By Lonnie Wilkey
Editor, Baptist and Reflector
Cooperation. Churches talk about it all the time. Churches actually practice cooperation when they participate through the Cooperative Program. But how often do churches truly practice cooperation by “cooperating” with each other? My guess is — not often enough.
The standard definition of cooperation is “the process of working together to the same end.”
In this week’s issue (see photos and story here) is an example of area churches working together to show the love of Jesus in their community.
Four Hardeman County churches (First Baptist, Bolivar; Parrans Chapel Baptist, Bolivar; Dixie Hills Baptist, Bolivar; and Hornsby Baptist, Hornsby) have worked together for six years now on a Youth Evangelism Project (YEP). They combine their youth groups for several days of community missions projects — ranging from Backyard Bible Clubs to washing cars to helping a neighboring church with some needed repairs to simply picking up trash on local roads.
The churches’ youth ministers intentionally pair up the youth with youth from other churches to actually let them get to know each other outside of the schools they attend. That’s where true cooperation is learned — working together with people you might now know as well as your regular church friends.
By all accounts, it’s working. After all, this is the sixth year the churches have done it together. If it wasn’t making a difference, I’m sure it would have ended long before now. And, their working together does not mean they don’t take other trips. Some of the churches go on their own missions trips as well, in addition to working with their sister churches in the community.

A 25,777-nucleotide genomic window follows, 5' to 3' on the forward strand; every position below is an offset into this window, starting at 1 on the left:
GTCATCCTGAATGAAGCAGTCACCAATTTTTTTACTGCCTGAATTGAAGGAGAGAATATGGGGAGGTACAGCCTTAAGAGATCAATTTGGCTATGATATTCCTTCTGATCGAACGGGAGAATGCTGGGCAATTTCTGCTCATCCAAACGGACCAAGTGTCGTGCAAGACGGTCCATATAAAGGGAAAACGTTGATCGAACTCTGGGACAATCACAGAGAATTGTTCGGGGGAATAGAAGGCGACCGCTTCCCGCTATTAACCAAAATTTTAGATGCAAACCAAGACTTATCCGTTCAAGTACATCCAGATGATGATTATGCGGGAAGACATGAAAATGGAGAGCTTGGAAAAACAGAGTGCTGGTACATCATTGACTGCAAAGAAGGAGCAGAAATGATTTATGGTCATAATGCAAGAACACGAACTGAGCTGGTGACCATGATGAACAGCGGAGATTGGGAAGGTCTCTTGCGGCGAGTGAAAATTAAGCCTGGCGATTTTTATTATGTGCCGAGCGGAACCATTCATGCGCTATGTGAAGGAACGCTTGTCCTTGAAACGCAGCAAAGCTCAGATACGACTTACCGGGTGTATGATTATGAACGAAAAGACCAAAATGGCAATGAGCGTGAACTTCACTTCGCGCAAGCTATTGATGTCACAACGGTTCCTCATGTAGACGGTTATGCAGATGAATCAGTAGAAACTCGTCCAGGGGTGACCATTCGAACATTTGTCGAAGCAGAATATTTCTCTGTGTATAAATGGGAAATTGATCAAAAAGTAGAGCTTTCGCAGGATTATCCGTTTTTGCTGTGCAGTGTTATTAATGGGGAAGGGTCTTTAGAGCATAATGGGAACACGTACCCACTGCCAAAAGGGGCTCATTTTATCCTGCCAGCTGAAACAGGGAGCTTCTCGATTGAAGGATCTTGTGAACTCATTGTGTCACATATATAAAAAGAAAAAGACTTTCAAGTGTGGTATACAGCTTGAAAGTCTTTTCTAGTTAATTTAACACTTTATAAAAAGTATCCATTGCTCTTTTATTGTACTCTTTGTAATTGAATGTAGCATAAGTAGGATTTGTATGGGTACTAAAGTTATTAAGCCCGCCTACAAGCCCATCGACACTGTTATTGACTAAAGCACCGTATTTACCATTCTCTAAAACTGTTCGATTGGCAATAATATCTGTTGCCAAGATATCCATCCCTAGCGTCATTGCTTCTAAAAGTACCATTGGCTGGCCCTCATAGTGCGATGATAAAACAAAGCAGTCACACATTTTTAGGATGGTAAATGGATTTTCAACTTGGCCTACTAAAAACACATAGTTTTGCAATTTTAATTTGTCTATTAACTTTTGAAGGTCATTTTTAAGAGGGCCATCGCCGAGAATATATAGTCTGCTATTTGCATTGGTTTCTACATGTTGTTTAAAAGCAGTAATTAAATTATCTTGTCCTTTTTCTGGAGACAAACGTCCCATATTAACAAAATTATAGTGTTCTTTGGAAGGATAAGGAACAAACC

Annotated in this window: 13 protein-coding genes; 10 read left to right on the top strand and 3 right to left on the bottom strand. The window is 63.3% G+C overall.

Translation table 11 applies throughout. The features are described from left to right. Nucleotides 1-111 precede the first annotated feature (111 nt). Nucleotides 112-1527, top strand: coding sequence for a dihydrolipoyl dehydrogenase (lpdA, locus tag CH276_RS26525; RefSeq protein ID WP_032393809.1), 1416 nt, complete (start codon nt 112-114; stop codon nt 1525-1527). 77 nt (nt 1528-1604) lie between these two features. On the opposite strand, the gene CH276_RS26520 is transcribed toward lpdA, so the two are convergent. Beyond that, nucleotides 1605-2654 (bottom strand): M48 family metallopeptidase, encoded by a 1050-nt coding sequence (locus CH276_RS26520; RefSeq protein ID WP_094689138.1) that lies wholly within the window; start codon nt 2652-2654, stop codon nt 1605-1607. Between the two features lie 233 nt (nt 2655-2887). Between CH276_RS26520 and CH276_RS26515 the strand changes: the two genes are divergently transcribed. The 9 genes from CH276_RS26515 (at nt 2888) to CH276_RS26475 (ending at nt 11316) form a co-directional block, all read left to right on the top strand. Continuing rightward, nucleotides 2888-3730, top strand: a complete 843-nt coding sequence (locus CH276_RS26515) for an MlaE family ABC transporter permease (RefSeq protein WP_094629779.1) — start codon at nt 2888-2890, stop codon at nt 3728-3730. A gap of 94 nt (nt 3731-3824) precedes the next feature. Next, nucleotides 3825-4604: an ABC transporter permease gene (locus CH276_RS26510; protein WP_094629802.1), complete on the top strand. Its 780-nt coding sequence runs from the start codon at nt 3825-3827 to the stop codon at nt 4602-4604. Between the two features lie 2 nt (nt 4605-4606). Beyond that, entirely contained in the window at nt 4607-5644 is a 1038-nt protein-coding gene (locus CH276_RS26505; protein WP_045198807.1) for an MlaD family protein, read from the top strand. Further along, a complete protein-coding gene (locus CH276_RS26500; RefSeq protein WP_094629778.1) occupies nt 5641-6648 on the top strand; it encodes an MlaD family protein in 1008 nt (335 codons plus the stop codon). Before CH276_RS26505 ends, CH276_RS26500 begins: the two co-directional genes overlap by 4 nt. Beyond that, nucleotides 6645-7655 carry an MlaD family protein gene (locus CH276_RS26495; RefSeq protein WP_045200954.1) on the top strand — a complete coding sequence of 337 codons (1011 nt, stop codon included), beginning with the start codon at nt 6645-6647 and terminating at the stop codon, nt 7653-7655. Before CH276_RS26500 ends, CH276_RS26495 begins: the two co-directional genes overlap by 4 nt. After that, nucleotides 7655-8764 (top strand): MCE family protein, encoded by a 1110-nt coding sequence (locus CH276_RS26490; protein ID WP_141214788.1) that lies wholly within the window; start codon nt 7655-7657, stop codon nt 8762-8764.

Working together enables youth who cannot afford an out-of-state trip to truly experience what it means to help others. As one youth leader put it, it’s a missions trip without the bus ride.
Cooperation among Baptists and other Christians should not be uncommon. It should be a way of life, especially among our Baptist churches. We are not in competition with each other, even if the church is within five miles of your own congregation. People are different. They have different needs. Our churches are unique, each equipped to meet certain needs and ministries.
If every church was the same, we’d have just one church with a lot of different campuses. That’s not the way it should be or needs to be. We do not need to regard our fellow Christians and sister churches as competitors as long as we’re preaching Jesus Christ and that the only way to heaven is through Him.
The church’s only competition is with Satan. The devil loves it when churches draw boundaries and fight among each other. When we bicker, his job is easier.
The four Hardeman County churches featured in this issue paint a beautiful picture of God’s people working together for one common purpose – to show His love to people who need it. May their tribe increase!